Rangeview responds to Ferguson decision


Ferguson protests ruling (photo courtesy of rt.com)

Lauren Arnold, Co-editor in Chief

The acceptant and diverse atmosphere of Rangeview allows for open-minded discussions and welcomed dissent, a culture that has given rise to differing opinions concerning the decision in the Ferguson shooting case, and with Rangeview students up in arms on social media, the district felt extra security was needed, appointing an extra police officer to secure the school yesterday.

Students are vocal about their opinions, many disagreeing with the grand jury’s decision to not indict Officer Darren Wilson.

Ferguson protests decision (photo courtesy of baltimoresun.com)
Ferguson protests decision (photo courtesy of baltimoresun.com)

Ferguson debate continues (photo courtesy of slate.com)
Ferguson debate continues (photo courtesy of slate.com)

“That cop should have gone to jail,” says sophomore Ethan Demetri.

Others, such as sophomore Sarah Manzanares, whose father is a policeman, believe that the jury was just in its verdict.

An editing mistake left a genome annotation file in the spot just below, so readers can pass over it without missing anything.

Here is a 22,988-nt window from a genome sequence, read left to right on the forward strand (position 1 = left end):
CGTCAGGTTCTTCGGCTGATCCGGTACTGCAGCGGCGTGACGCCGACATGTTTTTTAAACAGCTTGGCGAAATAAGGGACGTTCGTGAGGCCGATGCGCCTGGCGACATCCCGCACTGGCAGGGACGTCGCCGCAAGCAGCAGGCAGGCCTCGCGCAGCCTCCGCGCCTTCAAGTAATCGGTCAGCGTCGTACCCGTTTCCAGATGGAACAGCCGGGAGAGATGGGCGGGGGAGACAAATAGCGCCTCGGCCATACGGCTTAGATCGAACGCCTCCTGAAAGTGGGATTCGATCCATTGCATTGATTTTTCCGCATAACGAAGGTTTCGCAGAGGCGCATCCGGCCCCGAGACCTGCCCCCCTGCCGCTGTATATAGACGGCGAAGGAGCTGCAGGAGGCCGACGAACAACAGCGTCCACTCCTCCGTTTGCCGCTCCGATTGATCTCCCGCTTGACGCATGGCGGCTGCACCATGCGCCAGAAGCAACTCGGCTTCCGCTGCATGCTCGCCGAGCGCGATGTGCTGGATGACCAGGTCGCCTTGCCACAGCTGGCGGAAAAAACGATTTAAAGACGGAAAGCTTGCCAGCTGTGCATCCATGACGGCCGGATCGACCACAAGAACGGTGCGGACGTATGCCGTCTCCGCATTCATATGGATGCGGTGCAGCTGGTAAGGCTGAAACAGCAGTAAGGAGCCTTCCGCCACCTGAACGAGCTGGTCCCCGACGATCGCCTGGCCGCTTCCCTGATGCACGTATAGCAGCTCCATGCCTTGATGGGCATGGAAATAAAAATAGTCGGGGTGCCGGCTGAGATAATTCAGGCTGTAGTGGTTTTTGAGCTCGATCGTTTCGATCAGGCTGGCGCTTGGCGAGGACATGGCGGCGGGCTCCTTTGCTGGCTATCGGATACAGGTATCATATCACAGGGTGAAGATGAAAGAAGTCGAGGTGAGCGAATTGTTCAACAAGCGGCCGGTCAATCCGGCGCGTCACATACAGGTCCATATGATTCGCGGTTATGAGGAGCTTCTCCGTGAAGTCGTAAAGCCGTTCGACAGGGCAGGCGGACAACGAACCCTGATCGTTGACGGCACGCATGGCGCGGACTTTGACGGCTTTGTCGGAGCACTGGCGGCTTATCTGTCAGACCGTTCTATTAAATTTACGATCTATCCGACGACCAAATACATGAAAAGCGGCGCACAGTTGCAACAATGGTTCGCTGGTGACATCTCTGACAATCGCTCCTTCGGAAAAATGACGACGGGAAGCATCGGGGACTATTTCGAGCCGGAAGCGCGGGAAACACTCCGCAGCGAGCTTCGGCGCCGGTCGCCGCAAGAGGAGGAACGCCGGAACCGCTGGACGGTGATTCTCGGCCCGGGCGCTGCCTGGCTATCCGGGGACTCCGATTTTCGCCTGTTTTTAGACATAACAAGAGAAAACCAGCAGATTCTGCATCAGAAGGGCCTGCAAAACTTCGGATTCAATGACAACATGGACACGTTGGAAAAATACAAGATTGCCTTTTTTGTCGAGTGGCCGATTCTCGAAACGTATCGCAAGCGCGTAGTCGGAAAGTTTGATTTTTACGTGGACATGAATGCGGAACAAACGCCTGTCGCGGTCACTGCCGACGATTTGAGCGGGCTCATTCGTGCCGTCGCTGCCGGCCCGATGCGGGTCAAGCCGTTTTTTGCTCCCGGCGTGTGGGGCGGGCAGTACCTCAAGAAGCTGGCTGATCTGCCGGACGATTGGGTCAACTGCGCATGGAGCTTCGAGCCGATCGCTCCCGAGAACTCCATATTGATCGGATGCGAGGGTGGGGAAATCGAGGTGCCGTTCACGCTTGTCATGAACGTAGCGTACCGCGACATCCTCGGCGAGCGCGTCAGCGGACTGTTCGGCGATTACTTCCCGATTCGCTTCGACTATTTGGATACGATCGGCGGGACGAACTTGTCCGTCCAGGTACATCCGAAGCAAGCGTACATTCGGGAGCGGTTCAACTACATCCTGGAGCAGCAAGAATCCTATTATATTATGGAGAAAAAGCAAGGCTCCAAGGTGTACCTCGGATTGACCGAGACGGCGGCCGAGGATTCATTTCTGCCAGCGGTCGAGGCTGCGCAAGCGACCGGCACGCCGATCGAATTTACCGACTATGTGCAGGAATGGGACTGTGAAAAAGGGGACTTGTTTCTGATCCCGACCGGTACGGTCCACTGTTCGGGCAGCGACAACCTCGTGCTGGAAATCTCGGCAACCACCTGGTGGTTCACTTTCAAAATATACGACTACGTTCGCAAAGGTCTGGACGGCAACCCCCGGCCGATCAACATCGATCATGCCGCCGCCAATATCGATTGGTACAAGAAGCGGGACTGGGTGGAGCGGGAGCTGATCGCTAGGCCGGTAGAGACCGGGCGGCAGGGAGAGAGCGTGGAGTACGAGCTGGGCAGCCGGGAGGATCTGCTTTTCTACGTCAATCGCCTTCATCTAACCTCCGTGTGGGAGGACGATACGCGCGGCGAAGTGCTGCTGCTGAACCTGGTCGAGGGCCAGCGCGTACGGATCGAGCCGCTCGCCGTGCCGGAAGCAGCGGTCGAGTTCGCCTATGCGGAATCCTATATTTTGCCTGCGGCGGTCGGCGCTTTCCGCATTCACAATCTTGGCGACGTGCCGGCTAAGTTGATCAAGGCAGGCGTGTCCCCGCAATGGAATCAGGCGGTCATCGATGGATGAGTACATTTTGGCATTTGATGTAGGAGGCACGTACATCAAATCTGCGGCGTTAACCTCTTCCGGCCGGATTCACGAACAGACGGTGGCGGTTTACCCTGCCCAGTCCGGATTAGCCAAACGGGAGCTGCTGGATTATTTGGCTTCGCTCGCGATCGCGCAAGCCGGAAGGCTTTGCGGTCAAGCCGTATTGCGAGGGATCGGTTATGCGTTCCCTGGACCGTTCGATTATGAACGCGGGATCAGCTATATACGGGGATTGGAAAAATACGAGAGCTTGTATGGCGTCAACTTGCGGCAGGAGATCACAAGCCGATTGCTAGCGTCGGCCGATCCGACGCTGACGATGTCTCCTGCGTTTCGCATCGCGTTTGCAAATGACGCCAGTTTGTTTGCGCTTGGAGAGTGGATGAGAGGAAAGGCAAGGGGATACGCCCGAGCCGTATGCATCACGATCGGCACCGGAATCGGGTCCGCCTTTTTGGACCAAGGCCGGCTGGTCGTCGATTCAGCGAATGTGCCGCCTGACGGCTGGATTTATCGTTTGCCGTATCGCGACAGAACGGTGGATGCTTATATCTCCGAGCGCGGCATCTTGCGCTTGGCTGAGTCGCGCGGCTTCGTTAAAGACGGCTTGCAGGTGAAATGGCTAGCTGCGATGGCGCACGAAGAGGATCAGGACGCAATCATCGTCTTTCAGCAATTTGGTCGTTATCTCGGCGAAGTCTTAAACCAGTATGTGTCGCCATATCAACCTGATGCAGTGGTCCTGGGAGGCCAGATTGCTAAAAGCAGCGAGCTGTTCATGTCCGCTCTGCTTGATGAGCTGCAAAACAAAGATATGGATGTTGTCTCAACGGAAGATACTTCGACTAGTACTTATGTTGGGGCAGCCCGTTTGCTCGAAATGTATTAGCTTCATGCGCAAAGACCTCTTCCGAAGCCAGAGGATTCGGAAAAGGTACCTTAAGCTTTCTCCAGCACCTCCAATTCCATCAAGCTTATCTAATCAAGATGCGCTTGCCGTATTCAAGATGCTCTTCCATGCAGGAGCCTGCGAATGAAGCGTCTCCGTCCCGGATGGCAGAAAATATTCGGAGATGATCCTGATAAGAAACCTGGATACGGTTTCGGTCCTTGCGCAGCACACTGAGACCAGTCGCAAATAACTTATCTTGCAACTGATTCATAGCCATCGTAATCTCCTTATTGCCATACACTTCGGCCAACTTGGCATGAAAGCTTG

“I just don’t think that [students] can blame cops for what’s going on,” says Manzanares. “It’s both sides, and they just don’t see both sides.”

Carly Merril agrees with this sentiment; to Merril, race does not matter in crime, and she wonders why the case is so important to others.

The case has been portrayed as an embodiment of the racial tension that exists within both Ferguson and the United States as a whole. Dean Terry Anderson asserts that Rangeview students are unaware of true racial tension, as they have not experienced it. According to Anderson, the majority of students are uninformed as far as the actual case and what it stands for.

Protesters march on CNN (photo courtesy of workers.org)
Protesters march on CNN (photo courtesy of workers.org)

“I haven’t looked deep enough to make a legal analysis of the situation,” says Anderson, “but I know as far as the tension at Rangeview high school, I think most of our kids are oblivious to what happened on the news last night.”

Rangeview voices have been amongst the heated debate concerning the decision and police brutality as a whole, but within the school these arguments have remained peaceful.


For more information on the case go to www.nytimes.com/glogin?URI=http%3A%2F%2Fwww.nytimes.com%2Finteractive%2F2014%2F08%2F13%2Fus%2Fferguson-missouri-town-under-siege-after-police-shooting.html%3F_r%3D0